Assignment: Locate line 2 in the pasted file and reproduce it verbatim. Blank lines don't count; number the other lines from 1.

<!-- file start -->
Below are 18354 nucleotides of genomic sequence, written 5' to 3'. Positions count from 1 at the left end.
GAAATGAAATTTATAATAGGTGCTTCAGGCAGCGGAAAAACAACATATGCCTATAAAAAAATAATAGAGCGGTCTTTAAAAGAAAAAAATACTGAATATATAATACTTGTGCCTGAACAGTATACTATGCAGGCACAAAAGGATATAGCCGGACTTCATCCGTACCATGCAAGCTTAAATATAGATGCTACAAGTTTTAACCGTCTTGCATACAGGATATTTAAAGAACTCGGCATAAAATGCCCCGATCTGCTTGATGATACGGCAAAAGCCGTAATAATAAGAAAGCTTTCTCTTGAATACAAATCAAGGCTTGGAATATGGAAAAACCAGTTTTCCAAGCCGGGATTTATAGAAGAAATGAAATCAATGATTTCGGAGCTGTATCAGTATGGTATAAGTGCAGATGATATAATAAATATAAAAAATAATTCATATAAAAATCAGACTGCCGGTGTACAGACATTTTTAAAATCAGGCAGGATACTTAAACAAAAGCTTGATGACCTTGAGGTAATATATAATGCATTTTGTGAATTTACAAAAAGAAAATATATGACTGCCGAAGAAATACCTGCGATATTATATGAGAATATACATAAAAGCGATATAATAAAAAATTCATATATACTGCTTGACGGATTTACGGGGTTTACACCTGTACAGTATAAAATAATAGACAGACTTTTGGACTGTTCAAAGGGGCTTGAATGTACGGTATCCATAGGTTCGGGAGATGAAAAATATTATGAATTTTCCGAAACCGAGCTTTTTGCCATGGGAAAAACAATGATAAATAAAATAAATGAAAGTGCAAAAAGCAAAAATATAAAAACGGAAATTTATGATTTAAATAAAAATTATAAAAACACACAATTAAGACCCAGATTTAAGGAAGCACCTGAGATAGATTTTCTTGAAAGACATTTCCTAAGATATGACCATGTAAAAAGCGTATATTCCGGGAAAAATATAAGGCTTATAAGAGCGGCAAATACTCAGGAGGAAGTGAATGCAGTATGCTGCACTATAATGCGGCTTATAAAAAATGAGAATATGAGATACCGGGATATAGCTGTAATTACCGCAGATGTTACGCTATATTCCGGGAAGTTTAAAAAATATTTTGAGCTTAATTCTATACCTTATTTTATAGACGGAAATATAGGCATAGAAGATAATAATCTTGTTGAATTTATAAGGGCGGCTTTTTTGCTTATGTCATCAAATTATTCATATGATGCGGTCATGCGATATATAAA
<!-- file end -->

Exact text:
GAAATGAAATTTATAATAGGTGCTTCAGGCAGCGGAAAAACAACATATGCCTATAAAAAAATAATAGAGCGGTCTTTAAAAGAAAAAAATACTGAATATATAATACTTGTGCCTGAACAGTATACTATGCAGGCACAAAAGGATATAGCCGGACTTCATCCGTACCATGCAAGCTTAAATATAGATGCTACAAGTTTTAACCGTCTTGCATACAGGATATTTAAAGAACTCGGCATAAAATGCCCCGATCTGCTTGATGATACGGCAAAAGCCGTAATAATAAGAAAGCTTTCTCTTGAATACAAATCAAGGCTTGGAATATGGAAAAACCAGTTTTCCAAGCCGGGATTTATAGAAGAAATGAAATCAATGATTTCGGAGCTGTATCAGTATGGTATAAGTGCAGATGATATAATAAATATAAAAAATAATTCATATAAAAATCAGACTGCCGGTGTACAGACATTTTTAAAATCAGGCAGGATACTTAAACAAAAGCTTGATGACCTTGAGGTAATATATAATGCATTTTGTGAATTTACAAAAAGAAAATATATGACTGCCGAAGAAATACCTGCGATATTATATGAGAATATACATAAAAGCGATATAATAAAAAATTCATATATACTGCTTGACGGATTTACGGGGTTTACACCTGTACAGTATAAAATAATAGACAGACTTTTGGACTGTTCAAAGGGGCTTGAATGTACGGTATCCATAGGTTCGGGAGATGAAAAATATTATGAATTTTCCGAAACCGAGCTTTTTGCCATGGGAAAAACAATGATAAATAAAATAAATGAAAGTGCAAAAAGCAAAAATATAAAAACGGAAATTTATGATTTAAATAAAAATTATAAAAACACACAATTAAGACCCAGATTTAAGGAAGCACCTGAGATAGATTTTCTTGAAAGACATTTCCTAAGATATGACCATGTAAAAAGCGTATATTCCGGGAAAAATATAAGGCTTATAAGAGCGGCAAATACTCAGGAGGAAGTGAATGCAGTATGCTGCACTATAATGCGGCTTATAAAAAATGAGAATATGAGATACCGGGATATAGCTGTAATTACCGCAGATGTTACGCTATATTCCGGGAAGTTTAAAAAATATTTTGAGCTTAATTCTATACCTTATTTTATAGACGGAAATATAGGCATAGAAGATAATAATCTTGTTGAATTTATAAGGGCGGCTTTTTTGCTTATGTCATCAAATTATTCATATGATGCGGTCATGCGATATATAAA